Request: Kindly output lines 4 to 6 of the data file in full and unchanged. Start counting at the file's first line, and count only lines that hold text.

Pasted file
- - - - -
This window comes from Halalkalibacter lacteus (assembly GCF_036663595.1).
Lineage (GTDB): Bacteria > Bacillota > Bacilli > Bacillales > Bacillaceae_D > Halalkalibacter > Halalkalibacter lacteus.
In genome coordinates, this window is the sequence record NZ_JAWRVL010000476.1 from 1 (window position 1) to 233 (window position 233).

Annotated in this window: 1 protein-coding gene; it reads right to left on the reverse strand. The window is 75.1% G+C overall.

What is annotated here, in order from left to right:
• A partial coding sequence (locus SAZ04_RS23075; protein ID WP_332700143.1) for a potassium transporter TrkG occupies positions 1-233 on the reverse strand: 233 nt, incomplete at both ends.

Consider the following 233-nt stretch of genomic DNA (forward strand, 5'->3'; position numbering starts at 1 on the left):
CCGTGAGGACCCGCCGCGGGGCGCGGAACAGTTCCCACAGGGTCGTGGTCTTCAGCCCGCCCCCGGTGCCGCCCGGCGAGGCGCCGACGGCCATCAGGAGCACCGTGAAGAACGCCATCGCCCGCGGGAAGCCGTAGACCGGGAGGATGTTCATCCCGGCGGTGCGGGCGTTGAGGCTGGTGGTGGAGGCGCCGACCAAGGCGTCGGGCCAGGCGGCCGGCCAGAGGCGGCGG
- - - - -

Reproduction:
Annotated in this window: 1 protein-coding gene; it reads right to left on the reverse strand. The window is 75.1% G+C overall.

What is annotated here, in order from left to right:
• A partial coding sequence (locus SAZ04_RS23075; protein ID WP_332700143.1) for a potassium transporter TrkG occupies positions 1-233 on the reverse strand: 233 nt, incomplete at both ends.